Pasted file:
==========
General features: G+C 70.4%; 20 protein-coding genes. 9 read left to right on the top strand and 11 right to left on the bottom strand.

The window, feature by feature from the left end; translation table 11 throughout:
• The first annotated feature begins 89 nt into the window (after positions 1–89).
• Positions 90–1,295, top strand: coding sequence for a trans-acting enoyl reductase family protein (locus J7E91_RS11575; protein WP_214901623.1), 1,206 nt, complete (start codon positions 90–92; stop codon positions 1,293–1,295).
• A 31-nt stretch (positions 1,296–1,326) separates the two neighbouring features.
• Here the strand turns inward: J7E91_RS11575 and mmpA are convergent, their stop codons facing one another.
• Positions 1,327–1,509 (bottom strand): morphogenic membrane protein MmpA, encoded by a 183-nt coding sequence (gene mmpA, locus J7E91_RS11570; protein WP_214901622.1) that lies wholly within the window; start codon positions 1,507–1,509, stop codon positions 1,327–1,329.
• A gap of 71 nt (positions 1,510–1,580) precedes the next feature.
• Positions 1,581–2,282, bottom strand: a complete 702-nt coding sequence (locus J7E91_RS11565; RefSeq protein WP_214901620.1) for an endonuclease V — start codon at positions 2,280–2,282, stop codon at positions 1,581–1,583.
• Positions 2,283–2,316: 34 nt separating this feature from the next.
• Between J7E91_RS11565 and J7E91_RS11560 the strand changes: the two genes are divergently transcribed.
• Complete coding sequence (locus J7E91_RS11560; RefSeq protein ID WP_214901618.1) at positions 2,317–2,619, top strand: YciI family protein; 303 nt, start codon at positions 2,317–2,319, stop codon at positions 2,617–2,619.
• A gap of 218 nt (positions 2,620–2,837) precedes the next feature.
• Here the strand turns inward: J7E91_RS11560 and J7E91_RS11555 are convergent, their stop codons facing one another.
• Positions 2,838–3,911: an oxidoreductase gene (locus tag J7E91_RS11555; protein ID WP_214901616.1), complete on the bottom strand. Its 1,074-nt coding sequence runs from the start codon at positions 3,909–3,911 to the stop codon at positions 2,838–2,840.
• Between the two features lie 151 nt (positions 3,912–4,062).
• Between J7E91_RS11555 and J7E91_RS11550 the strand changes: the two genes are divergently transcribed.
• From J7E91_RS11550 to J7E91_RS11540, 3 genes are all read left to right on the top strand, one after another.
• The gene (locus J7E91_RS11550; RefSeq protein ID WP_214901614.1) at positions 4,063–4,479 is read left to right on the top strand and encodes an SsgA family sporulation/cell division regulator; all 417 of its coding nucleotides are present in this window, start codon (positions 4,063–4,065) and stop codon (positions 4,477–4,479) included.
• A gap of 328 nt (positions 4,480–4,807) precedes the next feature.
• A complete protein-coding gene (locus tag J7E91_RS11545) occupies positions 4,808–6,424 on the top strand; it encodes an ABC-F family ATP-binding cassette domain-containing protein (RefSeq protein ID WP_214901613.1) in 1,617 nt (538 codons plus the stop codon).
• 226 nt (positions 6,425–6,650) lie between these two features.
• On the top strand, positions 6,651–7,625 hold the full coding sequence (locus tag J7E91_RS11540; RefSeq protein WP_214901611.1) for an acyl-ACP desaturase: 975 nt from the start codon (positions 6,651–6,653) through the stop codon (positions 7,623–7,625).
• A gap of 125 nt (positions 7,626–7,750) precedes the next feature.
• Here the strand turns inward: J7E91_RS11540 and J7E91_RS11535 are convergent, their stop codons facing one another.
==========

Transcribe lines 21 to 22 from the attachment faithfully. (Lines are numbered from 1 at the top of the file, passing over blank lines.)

• A complete protein-coding gene (locus tag J7E91_RS11545) occupies positions 4,808–6,424 on the top strand; it encodes an ABC-F family ATP-binding cassette domain-containing protein (RefSeq protein ID WP_214901613.1) in 1,617 nt (538 codons plus the stop codon).
• 226 nt (positions 6,425–6,650) lie between these two features.